EMC Loses Ally in Rollins

Dell CEO's departure raises questions about how it will handle storage partnerships

February 2, 2007

3 Min Read
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Michael Dell's decision to retake the CEO reigns from Kevin Rollins has analysts wondering whether the move will affect Dell's partnership with EMC. (See Dell Replaces Rollins as CEO.)

Dell has co-marketed EMC's midrange Clariion storage systems since 2001 in a move that helps both companies battle common foes Hewlett-Packard and IBM. (See EMC, Dell Feel the Love.) The Dell-EMC partnership has financially benefited both, and the companies recently extended the deal five years to 2011. (See Five More Years.)

EMC CEO Tucci and Rollins often pointed to their close working relationship as one of the keys to the partnership's success. Tucci was a surprise visitor at Dell's Technology Day last fall as the companies extended their deal, while angry investors were calling for Rollins's head. If the Tucci-Rollins relationship was such a key to the partnership, there is a chance it will be weakened with Rollins out.

Goldman Sachs analyst Laura Conigliaro wrote a note to clients today wondering what Rollins's exit will mean for EMC.

"We question the extent to which Kevin Rollins exit from Dell will impact the EMC relationship which, to a large extent, was built on the strength of the relationship between [Tucci and Rollins]," she wrote.Dell makes up about one third of EMC's Clariion revenue and about 15 percent of EMC's total revenue. That translated into about $1.6 billion for EMC last year.

The core of the relationship is safe for EMC for now, thanks to the recent extension. But the deal is not exclusive, so Dell could explore other storage partnerships. It is already using a controller from LSI Logic's Engenio group for a low-end system launched in December. (See Dell, Microsoft Team on NAS-Plus-iSCSI.)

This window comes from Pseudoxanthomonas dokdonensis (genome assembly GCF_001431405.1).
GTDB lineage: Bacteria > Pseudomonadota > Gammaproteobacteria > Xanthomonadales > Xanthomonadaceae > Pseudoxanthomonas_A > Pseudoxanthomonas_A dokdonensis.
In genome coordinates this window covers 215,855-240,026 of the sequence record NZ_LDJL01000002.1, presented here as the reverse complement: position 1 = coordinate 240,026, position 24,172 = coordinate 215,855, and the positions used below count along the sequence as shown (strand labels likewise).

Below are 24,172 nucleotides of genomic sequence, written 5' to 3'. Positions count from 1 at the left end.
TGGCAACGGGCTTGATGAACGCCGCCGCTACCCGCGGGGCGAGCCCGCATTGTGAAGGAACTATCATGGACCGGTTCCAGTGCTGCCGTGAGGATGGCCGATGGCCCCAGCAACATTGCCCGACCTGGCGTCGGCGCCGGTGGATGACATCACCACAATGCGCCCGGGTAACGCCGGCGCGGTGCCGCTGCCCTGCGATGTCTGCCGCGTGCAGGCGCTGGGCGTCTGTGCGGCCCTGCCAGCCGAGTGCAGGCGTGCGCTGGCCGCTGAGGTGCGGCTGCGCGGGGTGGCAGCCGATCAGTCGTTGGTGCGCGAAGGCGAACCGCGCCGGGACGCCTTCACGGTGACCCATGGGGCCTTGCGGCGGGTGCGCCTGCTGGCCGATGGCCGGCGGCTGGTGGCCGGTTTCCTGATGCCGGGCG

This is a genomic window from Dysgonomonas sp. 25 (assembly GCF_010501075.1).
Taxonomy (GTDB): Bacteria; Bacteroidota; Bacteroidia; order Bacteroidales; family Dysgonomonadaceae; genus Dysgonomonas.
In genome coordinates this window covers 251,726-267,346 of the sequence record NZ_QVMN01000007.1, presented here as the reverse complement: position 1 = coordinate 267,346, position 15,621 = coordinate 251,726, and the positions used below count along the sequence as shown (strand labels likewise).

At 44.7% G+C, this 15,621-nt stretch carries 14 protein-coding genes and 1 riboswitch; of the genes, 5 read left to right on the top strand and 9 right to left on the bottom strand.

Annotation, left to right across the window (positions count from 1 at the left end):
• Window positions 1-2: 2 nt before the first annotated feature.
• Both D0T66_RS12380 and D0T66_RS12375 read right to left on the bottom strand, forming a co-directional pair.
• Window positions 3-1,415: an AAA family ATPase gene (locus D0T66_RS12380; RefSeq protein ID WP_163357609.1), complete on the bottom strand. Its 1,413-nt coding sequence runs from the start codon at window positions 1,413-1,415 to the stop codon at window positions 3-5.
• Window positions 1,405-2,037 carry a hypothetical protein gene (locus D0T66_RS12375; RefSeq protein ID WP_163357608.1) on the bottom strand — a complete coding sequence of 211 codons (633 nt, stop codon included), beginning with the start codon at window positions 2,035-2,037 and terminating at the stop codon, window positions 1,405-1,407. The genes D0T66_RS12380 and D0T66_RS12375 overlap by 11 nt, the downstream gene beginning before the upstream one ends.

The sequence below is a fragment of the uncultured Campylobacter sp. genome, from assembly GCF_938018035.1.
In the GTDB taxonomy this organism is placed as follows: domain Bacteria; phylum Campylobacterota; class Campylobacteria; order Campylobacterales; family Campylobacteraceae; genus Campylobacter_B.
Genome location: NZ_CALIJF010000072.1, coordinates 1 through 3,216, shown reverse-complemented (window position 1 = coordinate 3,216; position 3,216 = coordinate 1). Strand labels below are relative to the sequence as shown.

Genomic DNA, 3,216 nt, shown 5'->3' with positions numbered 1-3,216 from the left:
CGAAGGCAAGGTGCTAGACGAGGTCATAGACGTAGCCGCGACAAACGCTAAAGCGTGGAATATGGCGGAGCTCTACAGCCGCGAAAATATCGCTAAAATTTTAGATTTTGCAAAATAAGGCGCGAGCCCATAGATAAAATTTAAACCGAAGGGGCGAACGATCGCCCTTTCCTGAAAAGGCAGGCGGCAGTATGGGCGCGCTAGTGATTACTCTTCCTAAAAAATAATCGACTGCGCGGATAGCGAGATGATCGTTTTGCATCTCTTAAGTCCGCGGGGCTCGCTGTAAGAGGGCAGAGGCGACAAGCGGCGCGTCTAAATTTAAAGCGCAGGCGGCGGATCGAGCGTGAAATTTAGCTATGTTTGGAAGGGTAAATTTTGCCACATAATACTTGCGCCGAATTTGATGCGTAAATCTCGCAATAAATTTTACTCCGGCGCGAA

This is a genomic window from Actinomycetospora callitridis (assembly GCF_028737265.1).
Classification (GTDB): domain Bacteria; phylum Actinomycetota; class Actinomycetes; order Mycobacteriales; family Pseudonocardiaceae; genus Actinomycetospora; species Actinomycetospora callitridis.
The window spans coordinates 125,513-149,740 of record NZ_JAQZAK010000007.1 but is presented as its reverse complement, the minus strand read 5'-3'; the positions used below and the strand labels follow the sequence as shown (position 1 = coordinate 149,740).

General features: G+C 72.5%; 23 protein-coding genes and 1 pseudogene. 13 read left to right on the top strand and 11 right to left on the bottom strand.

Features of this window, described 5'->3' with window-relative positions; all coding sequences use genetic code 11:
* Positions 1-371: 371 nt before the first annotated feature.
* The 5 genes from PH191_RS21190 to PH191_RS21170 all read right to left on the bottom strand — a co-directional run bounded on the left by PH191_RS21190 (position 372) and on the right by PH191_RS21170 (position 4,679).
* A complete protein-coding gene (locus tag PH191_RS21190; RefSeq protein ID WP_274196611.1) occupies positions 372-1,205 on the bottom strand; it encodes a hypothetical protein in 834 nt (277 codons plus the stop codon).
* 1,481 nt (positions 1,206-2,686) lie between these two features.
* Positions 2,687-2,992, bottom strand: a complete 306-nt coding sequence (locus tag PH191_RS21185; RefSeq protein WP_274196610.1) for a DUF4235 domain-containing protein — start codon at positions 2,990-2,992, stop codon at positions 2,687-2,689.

"Dell could well start to look elsewhere -- possibly even at small company acquisitions -- to expand its storage line beyond EMC," Conigliaro speculates.

Other analysts point out that Dell has more important problems to address. It lost its PC market share lead to HP in the fourth quarter of last year, and it has accounting and legal troubles. (See Dell Searches for a Lift and Dark Days at Dell.) With dark clouds like that hanging over the company, why mess with a silver lining?

One analyst who asked not to be named calls the EMC-Dell relationship "a marriage of convenience" and doesn't expect any changes soon. "The midrange storage business has been good for Dell," he says. "There is no reason to change all that immediately. But that doesn't meant it could not change in the future."R.W. Baird analyst Dan Renouard wrote in a research note today that Dell would benefit from maintaining not only the EMC deal, but its other key partnerships with Intel, Lexmark, and Microsoft.

"Any hiccups in these relationships could put Dell at a serious technical disadvantage," he wrote.

Dave Raffo, News Editor, Byte and Switch

  • Dell Inc. (Nasdaq: DELL)

  • EMC Corp. (NYSE: EMC)

  • Goldman Sachs & Co.

  • Hewlett-Packard Co. (NYSE: HPQ)

  • IBM Corp. (NYSE: IBM)

  • LSI Logic Corp. (NYSE: LSI)

  • Robert W. Baird & Co. Inc.

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